I would really like to have been able to ask the owners for the story behind the expanse of mulch at the NW corner of the property.

a vast expanse

a vast expanse

corner garden

corner garden

The mulch appeared to be something really excellent; we guessed pit-washed dairy manure, and that implied that something would be planted. The mulch expanse tied two garden areas together: a fenced veg garden and a raised ornamental garden.

mulch with path

mulch with path

To the right stood a small orchard of fruit trees.

the path, looking west

the path, looking west

stacked wall

stacked wall

steps up

steps up

center of raised garden

center of raised garden

patio

water

water

Clematis

Allan’s photo of Clematis

Allan was taken by the symmetry of this grass.

Allan was taken by the symmetry of this grass.

I wonder if the plan is to tie these two areas together with more planting.

looking east to the fenced garden

looking east to the fenced garden

looking south from the raised garden

looking south from the raised garden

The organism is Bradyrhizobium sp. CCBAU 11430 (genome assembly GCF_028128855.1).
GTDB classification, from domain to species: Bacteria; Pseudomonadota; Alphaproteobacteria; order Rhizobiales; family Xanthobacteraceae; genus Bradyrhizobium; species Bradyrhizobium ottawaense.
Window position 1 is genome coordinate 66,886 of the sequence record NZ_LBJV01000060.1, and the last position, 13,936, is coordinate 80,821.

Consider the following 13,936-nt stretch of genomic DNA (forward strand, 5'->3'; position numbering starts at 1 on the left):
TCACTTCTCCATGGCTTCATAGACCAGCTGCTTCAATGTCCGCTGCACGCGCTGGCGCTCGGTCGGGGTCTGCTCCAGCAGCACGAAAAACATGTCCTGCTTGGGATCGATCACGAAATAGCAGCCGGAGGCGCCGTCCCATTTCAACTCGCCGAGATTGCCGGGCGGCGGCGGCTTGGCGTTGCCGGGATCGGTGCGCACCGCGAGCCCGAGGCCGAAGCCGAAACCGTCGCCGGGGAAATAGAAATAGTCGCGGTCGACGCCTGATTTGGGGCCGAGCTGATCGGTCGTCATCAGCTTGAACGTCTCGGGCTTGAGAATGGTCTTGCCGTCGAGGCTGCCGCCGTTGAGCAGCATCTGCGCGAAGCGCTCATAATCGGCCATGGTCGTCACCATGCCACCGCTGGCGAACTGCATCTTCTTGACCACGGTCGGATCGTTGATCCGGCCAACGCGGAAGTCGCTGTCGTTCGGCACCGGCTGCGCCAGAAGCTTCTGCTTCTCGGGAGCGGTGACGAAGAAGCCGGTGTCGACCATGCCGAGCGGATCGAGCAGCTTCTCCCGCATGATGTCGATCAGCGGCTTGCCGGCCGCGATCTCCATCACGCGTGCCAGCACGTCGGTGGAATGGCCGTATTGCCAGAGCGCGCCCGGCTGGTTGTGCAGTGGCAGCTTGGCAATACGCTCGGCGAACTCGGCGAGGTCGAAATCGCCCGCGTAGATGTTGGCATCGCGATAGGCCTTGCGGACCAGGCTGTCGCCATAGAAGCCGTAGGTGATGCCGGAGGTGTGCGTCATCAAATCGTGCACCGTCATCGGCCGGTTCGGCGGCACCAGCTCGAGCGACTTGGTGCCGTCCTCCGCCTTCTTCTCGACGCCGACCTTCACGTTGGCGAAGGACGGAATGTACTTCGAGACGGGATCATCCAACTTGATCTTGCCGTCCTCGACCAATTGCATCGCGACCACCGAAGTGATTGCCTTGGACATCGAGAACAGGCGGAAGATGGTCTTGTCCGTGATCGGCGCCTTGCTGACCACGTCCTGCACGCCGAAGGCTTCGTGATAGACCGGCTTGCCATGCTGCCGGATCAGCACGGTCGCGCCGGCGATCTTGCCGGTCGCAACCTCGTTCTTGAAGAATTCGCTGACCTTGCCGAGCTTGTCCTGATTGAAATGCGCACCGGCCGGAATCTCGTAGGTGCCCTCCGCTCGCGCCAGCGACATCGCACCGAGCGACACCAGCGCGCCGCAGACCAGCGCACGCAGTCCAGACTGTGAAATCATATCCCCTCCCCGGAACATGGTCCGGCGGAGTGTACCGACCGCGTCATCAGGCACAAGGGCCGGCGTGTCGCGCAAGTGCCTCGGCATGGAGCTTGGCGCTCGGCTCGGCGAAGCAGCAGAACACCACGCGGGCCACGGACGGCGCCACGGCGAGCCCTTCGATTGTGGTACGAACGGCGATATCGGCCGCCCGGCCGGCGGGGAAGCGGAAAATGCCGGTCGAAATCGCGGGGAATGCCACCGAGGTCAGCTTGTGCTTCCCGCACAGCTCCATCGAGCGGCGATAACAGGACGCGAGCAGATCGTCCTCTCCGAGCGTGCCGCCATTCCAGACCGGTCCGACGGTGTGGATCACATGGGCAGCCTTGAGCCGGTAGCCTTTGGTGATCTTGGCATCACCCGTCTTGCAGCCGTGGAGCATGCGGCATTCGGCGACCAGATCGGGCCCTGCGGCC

The fenced garden calls to us.

The fenced garden calls to us.

veg garden

veg garden

impressive

impressive

weathered gate

weathered gate

looking over the gate

looking over the gate

admirable and productive

admirable and productive

edged with lavender

edged with lavender

Allan's lavender photo

Allan’s lavender photo

lavender edging

lavender edging

We asked the volunteer ticket checker if the owners had trouble with deer. She did not know. We speculated that while the fence would be short enough to jump, the deer might not like jumping up and also they might be put off by the lavender.

I have put the address of this garden into a note in my phone. Sometime when we are going to Back Alley Gardens in Gearhart, I want to drive by again and see if more planting has been done in that orchard area.

Interlude between gardens

When buying our ticket, I had overheard the advice that certain routes between the tour had the prettiest gardens along the street. I marked my tour map accordingly so that we drove down Marion to get to garden number six.

Here was a pretty garden!

Here was a pretty garden!

Allan noticed a bird on a tree...